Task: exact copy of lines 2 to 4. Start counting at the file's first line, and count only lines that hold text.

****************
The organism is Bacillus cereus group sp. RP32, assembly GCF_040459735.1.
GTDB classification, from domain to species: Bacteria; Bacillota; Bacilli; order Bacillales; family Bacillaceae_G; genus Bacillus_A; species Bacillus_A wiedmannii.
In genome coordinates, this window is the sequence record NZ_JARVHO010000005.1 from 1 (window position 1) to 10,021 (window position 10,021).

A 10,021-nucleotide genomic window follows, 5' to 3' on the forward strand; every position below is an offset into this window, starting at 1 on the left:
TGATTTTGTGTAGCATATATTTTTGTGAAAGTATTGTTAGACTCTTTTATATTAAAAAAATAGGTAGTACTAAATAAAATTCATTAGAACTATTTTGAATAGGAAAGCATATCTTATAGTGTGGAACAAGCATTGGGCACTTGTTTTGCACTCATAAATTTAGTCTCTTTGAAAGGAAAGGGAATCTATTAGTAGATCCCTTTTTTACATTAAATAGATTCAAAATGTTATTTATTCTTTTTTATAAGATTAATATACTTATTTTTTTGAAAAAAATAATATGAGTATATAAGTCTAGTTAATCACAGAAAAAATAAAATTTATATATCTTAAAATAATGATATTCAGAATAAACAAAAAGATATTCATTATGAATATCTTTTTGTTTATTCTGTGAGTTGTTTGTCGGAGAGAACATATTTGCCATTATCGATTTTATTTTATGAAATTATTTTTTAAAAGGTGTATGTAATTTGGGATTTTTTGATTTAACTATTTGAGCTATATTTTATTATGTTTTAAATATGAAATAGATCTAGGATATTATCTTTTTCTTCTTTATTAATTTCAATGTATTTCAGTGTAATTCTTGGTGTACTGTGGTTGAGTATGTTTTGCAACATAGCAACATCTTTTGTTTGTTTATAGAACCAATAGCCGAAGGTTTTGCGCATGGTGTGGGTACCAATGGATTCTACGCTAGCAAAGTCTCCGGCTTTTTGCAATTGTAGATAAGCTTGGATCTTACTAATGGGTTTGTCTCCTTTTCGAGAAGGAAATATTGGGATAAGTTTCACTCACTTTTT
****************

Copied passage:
GTDB classification, from domain to species: Bacteria; Bacillota; Bacilli; order Bacillales; family Bacillaceae_G; genus Bacillus_A; species Bacillus_A wiedmannii.
In genome coordinates, this window is the sequence record NZ_JARVHO010000005.1 from 1 (window position 1) to 10,021 (window position 10,021).

A 10,021-nucleotide genomic window follows, 5' to 3' on the forward strand; every position below is an offset into this window, starting at 1 on the left: